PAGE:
Many countries are suffering from air pollutions. Many cities have built a few air quality monitoring stations to inform people urban air quality every hour. Influenced by multiple complex factors, however, urban air quality is highly skewed in a city, varying by locations significantly and changing over time differently in different places. Thus, we do not know the air quality of a location without a monitoring station. We do not what the air quality at a place will be tomorrow either, let alone the root cause the air pollution.
This project aims to predict the fine-grained air quality of current time throughout a city and forecast the air quality of future time at each monitoring station. We also expect to identify the root cause of air pollution. For example, what’s the proportion of PM2.5 in the environment derived from vehicular emission. what is the spatio-temporal causality interaction between the air pollutions of different cities?
Led by Dr. Yu Zheng, Urban Air is also a sub-project of Urban Computing, which is a research theme that aims to tackle big challenges in cities by using big data.
|The research has been publicly available through a “cloud + client” framework, where the cloud continuously collect real-time data, such meteorological data and air quality data. A user can access the air quality information through using a mobile client or web client.
(WPhone-En) (Chinese Mobile Apps) website: http://urbanair.msra.cn/
Step 1: Infer Fine-Grained Air Quality
The first step of this project is to infer the real-time and fine-grained air quality of arbitrary location by using two parts of data. One is the real-time and historical air quality data from existing monitoring stations. The other is five additional data sources we observed in a city, consisting of meteorological data, traffic, human mobility, POIs, and road network data. We propose a semi-supervised learning approach based on a co-training framework that consists of two separated classifiers. One is a spatial classifier based on an artificial neural network (ANN), which takes spatially-related features (e.g., the density of POIs and length of highways) as input to model the spatial correlation between air qualities of different locations. The other is a temporal classifier based on a linear-chain conditional random field (CRF), involving temporally-related features (e.g., traffic and meteorology) to model the temporal dependency of air quality in a location. Read the related publications for more details.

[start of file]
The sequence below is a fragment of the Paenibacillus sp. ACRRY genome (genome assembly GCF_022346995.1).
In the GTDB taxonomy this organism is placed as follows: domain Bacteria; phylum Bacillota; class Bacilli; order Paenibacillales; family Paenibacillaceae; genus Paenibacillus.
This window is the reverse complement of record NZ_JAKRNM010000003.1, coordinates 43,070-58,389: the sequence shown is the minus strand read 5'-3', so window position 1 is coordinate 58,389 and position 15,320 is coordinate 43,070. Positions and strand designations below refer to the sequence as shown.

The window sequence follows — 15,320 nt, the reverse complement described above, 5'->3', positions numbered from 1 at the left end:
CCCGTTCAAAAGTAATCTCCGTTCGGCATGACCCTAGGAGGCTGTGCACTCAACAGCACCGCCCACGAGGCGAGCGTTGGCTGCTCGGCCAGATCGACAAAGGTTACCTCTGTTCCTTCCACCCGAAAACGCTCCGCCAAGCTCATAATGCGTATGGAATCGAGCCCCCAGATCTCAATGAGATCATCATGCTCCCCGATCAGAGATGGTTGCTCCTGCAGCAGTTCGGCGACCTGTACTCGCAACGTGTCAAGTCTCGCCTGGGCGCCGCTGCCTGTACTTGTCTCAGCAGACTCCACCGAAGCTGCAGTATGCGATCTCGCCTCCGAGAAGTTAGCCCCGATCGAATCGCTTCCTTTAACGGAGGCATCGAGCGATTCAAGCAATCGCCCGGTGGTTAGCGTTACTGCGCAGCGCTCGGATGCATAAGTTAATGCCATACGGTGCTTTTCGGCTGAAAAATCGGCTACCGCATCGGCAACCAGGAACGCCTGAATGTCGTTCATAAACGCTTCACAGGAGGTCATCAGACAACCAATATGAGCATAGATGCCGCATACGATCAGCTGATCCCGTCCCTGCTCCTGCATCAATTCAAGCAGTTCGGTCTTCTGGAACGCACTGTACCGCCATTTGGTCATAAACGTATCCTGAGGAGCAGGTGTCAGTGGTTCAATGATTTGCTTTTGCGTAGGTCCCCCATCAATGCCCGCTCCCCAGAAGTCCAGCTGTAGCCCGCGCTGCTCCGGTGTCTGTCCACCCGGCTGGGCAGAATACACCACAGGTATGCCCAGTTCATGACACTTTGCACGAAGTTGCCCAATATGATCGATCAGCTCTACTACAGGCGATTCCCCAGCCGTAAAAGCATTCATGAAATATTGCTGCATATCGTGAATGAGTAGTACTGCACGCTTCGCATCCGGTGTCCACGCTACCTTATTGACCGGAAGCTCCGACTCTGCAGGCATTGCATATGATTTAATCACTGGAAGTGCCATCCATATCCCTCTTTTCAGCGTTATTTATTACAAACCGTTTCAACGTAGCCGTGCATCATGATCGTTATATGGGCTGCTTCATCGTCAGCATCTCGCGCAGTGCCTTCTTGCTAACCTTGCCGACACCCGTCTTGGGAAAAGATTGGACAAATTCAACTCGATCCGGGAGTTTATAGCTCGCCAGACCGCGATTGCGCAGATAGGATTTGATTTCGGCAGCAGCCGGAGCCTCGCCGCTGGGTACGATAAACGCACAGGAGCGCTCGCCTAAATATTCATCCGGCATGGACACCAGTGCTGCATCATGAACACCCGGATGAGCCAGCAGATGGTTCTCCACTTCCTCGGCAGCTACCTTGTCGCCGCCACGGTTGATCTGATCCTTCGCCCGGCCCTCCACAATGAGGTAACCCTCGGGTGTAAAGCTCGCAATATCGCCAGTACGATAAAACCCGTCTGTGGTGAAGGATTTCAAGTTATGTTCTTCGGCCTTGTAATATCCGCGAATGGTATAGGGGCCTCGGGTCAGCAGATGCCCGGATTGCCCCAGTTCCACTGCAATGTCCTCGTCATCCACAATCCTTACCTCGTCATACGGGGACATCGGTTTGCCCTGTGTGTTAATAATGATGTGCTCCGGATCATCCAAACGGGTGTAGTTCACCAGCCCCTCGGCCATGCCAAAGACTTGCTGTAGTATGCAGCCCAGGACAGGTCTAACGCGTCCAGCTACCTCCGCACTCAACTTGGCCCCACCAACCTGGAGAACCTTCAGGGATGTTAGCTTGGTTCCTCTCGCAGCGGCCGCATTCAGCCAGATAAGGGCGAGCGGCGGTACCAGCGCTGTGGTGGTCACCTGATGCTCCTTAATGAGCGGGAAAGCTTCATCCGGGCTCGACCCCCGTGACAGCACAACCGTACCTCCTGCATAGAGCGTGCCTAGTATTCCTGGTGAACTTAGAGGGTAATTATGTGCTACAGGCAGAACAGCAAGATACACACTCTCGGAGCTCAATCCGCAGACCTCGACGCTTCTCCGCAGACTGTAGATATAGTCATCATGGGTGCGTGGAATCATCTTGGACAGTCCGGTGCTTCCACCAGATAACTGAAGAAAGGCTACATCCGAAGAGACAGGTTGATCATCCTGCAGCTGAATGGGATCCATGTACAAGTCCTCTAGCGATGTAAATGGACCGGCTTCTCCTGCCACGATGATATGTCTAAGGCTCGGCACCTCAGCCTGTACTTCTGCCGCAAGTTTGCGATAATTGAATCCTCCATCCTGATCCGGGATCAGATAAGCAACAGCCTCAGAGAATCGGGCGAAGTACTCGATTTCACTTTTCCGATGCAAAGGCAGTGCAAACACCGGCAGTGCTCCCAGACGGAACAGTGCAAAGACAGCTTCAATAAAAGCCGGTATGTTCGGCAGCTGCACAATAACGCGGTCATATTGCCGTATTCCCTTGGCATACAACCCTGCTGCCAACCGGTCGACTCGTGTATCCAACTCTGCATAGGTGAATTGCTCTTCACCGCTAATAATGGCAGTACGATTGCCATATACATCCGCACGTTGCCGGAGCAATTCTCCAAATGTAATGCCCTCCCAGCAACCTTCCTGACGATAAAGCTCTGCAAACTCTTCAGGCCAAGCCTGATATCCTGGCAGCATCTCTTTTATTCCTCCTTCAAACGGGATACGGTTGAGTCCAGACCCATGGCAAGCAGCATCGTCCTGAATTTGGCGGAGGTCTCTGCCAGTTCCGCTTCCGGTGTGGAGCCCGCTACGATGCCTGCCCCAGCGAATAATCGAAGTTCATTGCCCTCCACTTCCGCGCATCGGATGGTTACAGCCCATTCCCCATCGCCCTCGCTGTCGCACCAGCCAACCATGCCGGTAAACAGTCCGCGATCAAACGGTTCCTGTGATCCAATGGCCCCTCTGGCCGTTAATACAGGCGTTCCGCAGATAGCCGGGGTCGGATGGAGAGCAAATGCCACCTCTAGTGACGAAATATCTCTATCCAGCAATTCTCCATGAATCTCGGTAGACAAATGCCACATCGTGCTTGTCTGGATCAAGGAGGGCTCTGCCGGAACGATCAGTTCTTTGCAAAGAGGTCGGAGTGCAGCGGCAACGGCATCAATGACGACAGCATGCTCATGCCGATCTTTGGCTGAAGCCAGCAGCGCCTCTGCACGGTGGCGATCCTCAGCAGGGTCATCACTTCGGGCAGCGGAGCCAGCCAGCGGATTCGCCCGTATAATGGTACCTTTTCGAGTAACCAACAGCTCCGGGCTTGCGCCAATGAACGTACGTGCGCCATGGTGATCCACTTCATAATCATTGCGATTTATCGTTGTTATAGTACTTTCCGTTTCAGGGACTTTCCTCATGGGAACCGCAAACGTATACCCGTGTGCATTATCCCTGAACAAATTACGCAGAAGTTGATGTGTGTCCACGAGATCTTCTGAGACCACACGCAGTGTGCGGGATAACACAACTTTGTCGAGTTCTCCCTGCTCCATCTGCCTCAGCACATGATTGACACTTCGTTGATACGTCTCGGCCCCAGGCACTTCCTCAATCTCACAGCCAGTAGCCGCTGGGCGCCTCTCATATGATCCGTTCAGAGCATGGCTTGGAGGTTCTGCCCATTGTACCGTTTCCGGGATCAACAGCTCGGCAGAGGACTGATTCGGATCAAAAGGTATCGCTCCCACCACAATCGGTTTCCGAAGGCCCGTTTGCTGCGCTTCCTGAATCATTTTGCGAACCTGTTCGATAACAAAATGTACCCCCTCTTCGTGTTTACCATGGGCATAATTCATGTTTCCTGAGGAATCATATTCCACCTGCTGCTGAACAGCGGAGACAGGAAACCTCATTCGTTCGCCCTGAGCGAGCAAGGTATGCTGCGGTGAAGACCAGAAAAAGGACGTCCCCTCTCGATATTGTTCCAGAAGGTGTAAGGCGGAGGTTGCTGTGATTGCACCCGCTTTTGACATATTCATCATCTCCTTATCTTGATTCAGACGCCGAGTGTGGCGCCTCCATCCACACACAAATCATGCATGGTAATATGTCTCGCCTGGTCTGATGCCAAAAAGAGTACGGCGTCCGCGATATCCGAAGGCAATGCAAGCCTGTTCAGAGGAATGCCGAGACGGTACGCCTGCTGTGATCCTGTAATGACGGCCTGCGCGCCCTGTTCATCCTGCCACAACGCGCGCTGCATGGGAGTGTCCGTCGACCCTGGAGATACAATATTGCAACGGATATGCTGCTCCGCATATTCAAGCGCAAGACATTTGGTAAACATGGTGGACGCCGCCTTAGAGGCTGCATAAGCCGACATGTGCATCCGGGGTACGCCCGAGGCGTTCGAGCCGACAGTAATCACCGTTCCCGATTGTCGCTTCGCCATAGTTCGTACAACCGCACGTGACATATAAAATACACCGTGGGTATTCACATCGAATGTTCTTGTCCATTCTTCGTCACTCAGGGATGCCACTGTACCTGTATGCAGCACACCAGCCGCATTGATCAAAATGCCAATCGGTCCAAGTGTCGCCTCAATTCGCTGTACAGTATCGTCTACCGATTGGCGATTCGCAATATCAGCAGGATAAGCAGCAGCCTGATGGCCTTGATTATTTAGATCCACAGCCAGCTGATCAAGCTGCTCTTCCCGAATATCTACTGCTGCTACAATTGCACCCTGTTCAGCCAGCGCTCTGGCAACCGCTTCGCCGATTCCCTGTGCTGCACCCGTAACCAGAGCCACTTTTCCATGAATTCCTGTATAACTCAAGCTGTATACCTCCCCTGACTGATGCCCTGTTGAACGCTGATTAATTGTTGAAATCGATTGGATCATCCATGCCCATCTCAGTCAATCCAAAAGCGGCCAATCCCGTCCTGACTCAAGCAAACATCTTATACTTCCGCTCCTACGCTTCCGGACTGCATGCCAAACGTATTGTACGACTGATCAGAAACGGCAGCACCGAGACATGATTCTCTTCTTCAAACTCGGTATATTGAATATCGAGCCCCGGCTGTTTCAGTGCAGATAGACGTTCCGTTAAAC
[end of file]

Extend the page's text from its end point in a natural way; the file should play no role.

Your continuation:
Yu Zheng, Furui Liu, Hsun-Ping Hsieh. U-Air: When Urban Air Quality Inference Meets Big Data. In Proceedings of the 19th SIGKDD conference on Knowledge Discovery and Data Mining (KDD 2013). (Data) (Website) (Mobile App)(Video)
 Yu Zheng, Xuxu Chen, Qiwei Jin, Yubiao Chen, Xiangyun Qu, Xin Liu, Eric Chang, Wei-Ying Ma, Yong Rui, Weiwei Sun. A Cloud-Based Knowledge Discovery System for Monitoring Fine-Grained Air Quality. MSR-TR-2014-40.
A Dataset is released for research purposes: download the data.
Step 2: Forecast Air Quality at Each Station
The second step is to predict the fine-grained air quality of the next 48 hours. Specifically, in the first 6 coming hours, we predict a real-valued AQI for each kind of air pollutant, at each hour, in each station. For the next 7-12, 12-24, and 24-48 hours, we predict a max-min range of the AQIs at the corresponding time interval. Our predictive model is comprised of four major components: 1) a linear regression-based temporal predictor to model the local factor of air quality, 2) a neural network-based spatial predictor modeling the global factors, 3) a dynamic aggregator combining the predictions of the spatial and temporal predictors according to the meteorological data, and 4) an inflection predictor to capture the sudden changes of air quality.
 Yu Zheng, Xiuwen Yi, Ming Li, Ruiyuan Li, Zhangqing Shan, Eric Chang, Tianrui Li. Forecasting Fine-Grained Air Quality Based on Big Data. In the Proceeding of the 21th SIGKDD conference on Knowledge Discovery and Data Mining (KDD 2015).
Step 3: Deployment of Air Quality Monitoring Stations
Given a limited budget to build a few additional air quality monitoring stations, where shall we put them? The research solves this problem from the perspective of maximizing the inference accuracy and stability.
 Hsun-Ping Hsieh*, Shou-De Lin, Yu Zheng. Inferring Air Quality for Station Location Recommendation Based on Big Data. In the Proceeding of the 21th SIGKDD conference on Knowledge Discovery and Data Mining (KDD 2015).
Step 4: Identify the Root Cause of Air Pollution
- Study the correlation between vehicular emission and air quality
- Identify the spatio-temporal causality between air pollutants of different cities.
Julie Yixuan Zhu, Chao Zhang, Yu Zheng, Shi Zhi, Victor O.K. Li, Jiawei Han. p-Causality: Identifying Spatiotemporal Causal Pathways for Air Pollutants with Urban Big Data, arXiv
Step 5: Study the Impact of Air Pollution to People’s Health